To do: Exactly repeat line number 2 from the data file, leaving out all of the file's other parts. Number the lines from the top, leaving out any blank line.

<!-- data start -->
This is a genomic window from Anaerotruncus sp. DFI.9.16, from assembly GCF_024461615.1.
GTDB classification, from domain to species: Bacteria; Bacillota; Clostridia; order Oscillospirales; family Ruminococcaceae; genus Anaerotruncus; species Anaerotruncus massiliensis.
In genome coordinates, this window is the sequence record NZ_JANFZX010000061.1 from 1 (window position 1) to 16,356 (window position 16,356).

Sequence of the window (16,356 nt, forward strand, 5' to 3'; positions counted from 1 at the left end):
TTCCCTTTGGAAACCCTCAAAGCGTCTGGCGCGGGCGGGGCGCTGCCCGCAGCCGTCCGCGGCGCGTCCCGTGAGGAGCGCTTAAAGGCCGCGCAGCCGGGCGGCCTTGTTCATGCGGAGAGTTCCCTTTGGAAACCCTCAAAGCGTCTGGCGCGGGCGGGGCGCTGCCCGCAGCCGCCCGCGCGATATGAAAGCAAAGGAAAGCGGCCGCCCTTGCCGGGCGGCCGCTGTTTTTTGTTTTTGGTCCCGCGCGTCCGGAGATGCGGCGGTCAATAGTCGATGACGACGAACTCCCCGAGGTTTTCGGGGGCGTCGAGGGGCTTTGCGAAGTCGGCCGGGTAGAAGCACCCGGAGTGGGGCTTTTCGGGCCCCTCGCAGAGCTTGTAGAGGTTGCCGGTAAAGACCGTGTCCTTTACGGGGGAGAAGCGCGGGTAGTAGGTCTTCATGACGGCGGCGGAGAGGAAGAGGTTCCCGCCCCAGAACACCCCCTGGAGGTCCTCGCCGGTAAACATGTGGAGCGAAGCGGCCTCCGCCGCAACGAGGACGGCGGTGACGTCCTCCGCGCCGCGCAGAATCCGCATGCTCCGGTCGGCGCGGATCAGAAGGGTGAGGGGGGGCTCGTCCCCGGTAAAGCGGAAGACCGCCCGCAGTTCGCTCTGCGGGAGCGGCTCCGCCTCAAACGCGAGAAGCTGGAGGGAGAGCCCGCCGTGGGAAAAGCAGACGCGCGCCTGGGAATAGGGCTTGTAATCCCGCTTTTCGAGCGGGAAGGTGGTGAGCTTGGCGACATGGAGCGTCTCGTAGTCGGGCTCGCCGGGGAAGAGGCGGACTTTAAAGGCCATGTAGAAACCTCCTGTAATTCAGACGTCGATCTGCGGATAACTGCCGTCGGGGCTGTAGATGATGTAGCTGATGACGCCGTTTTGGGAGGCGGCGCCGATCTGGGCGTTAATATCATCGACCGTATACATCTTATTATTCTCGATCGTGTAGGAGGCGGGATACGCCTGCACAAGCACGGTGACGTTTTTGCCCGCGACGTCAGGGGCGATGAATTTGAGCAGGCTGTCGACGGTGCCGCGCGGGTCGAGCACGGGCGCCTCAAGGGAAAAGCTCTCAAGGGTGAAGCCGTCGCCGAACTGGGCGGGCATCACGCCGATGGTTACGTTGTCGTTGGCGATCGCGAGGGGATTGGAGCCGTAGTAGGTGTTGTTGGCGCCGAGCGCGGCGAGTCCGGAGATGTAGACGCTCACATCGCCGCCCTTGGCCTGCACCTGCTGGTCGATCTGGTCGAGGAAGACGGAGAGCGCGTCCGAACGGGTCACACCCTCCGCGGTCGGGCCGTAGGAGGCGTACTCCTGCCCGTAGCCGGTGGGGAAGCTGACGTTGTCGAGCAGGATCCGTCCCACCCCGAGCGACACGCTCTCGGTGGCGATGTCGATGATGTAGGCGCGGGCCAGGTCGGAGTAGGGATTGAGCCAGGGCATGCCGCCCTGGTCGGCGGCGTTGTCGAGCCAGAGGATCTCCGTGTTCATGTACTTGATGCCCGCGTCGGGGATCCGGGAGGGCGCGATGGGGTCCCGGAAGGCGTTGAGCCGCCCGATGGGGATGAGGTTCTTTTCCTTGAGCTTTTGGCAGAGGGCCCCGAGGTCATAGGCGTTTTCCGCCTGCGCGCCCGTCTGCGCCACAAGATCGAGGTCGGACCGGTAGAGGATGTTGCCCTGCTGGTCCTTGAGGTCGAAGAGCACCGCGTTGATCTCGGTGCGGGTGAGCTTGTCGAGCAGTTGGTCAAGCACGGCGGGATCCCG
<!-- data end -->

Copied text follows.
GTDB classification, from domain to species: Bacteria; Bacillota; Clostridia; order Oscillospirales; family Ruminococcaceae; genus Anaerotruncus; species Anaerotruncus massiliensis.